Blog

Women's Fund of Rhode Island

05-02-2022
Mischa Downing
What makes a leader stand out in 2022?
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03-11-2022
Cathy Nestrick
10 Actions to Break the Bias for Greater Gender Parity
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02-17-2022
Shari Weinberger
Rhode Island is a fantastically rich environment for women, working with the art world AND creating art.
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11-15-2021
Abigail Turano
COVID caused a she-cession, where women have left the workforce in droves and many may not return. This post offers some reasons why and solutions to helping women come back to the workforce.
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08-27-2021
Samantha Wilner
I spent the last eight weeks working at Women’s Fund of Rhode Island (WFRI), learning about the hard work it takes to run an incredibly successful nonprofit organization. It requires interpersonal skills, organizational skills, and a proactive attitude. It also requires a belief in the power of systems change, a belief that guides WFRI’s social justice work. Their Women’s Policy Institute is a perfect example of this commitment. This nine-month professional development and mentoring program helps women develop and advocate for policies that advance gender equity in Rhode Island. I was so inspired by this program that I sat down with one of its facilitators, Paula Hodges, to learn more about it’s day-to-day operations and goals.
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08-03-2021
Ella Mordarski
In the past year, many women and girls experienced changes in their mental health and seeking support due to COVID-19. Isolation, along with fear and loss, has caused an increase in stress and anxiety among women. Unable to cope with the ongoing changes alone, many women sought help for mental health issues. In early November, Kathryn Power, the director of the Rhode Island Department of Behavioral Healthcare, said that there had been a 15 to 20 percent increase in calls from all demographics coming into their triage center.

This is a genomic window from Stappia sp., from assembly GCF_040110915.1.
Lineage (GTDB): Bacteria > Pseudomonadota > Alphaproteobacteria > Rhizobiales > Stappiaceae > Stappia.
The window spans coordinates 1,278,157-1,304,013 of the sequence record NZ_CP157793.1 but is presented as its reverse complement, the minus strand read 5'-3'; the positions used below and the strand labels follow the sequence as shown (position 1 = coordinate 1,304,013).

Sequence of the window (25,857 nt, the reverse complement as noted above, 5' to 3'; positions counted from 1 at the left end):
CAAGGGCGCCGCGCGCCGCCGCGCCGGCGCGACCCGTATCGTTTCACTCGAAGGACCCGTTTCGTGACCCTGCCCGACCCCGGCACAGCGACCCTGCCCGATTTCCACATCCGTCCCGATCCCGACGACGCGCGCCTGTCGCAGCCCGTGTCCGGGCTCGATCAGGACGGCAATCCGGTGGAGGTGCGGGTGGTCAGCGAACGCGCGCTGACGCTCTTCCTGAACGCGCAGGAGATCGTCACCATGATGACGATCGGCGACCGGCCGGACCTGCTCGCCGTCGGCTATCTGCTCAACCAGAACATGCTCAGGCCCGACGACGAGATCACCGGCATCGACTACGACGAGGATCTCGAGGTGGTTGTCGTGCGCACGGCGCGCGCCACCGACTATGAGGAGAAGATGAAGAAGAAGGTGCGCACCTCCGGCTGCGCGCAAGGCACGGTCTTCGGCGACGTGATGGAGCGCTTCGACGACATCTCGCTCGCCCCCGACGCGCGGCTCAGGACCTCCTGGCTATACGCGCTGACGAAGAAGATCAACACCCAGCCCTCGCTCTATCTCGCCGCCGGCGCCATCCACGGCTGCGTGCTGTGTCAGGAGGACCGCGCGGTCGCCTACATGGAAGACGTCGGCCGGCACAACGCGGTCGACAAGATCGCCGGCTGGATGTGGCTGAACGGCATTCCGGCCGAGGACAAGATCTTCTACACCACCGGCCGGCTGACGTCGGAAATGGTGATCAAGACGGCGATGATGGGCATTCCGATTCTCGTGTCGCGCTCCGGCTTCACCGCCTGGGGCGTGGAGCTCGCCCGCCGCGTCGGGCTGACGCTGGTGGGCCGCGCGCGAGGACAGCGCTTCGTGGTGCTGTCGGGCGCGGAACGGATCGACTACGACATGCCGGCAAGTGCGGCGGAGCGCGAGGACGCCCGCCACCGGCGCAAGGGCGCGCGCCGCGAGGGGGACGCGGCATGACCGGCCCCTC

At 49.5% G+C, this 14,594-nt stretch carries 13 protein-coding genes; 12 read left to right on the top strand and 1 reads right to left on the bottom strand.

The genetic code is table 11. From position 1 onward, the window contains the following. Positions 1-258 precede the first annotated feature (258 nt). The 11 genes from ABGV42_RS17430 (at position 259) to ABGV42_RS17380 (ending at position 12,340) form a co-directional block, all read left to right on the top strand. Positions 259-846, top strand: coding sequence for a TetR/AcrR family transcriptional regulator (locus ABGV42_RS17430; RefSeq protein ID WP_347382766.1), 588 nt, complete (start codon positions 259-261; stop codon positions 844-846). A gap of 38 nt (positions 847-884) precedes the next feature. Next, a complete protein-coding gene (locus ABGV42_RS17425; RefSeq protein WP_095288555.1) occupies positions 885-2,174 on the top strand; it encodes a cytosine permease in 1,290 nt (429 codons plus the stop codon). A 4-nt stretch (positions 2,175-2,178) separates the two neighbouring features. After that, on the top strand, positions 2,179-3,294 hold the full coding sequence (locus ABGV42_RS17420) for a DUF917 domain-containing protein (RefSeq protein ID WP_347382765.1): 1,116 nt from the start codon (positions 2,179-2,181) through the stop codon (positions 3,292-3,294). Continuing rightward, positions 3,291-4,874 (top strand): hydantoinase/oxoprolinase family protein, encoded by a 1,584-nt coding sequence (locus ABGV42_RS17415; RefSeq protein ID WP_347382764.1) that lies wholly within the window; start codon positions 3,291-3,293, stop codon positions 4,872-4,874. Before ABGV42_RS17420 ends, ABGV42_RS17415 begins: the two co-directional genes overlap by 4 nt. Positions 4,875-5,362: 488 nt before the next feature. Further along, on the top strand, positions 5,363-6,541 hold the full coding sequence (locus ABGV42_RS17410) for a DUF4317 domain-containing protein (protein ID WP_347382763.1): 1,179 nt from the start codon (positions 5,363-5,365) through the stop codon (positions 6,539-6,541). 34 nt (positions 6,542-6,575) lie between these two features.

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05-20-2021
Imogene Johnson
My time as an intern at Women’s Fund of Rhode Island has been full of learning experiences. Above all, I’ve learned the power and importance of volunteers. Between studying political science and attending a historically women’s college, I have always been passionate about gender equity. I was so excited to apply this passion to the incredible work WFRI does, and my internship has been even more engaging and educational than I anticipated. What I did not know when I started, though, is just how many and just how passionate Rhode Islanders are about gender equity too.
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04-16-2021
Kylie Lynn
In today’s modern world, American women still contend with substantial gender pay gaps. Rhode Island Women’s Well-Being Index reveals that women make up 64% of the workforce in the lowest-paying jobs in Rhode Island alone. These gaps aren’t exclusive to just the state – female employees across America suffer lifetime wage losses, and the disparities are even more significant in women of color: White women have around $451,300 of lifetime wage loss, Asian women around $607,100, Black women around $997,000, and Latina women around $1,213,700. It’s imperative that all women get equity in the workplace, primarily since 70% of American households with children rely on the woman’s income. What's more, women bear most of the responsibility of home maintenance and caregiving at home – all while holding jobs. As such, they should be valued as capable professionals.
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04-09-2021
Caylin Luebeck
Content Warning: Rape. On March 26th, 2021, a new bill was introduced in the Rhode Island State Legislative. Bill 249 would create the “criteria for the criminal offense of sexual assault when the victim is in the custody of a peace officer.” This begs several questions: how often are these so-called peace officers sexually assaulting those in custody? Is this a widespread issue that has gone unnoticed? And who is a peace officer?
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04-06-2021
Carol Smith
It’s no secret that girls and young women face more of an uphill climb compared to their male counterparts, particularly with speaking up and being heard.  And everyone suffers a psychological toll when they feel silenced, but especially children.  They are still learning and shaping their world.  Behaviors are internalized and patterns are established.  That’s why it’s so important to make sure that girls and young women know that they have the right to be heard.  Even if the very people in her life, intentionally or unintentionally, communicate to her that it’s not so.  After all, those same oppressive, societal patterns were present when their mothers or female role models were growing up.
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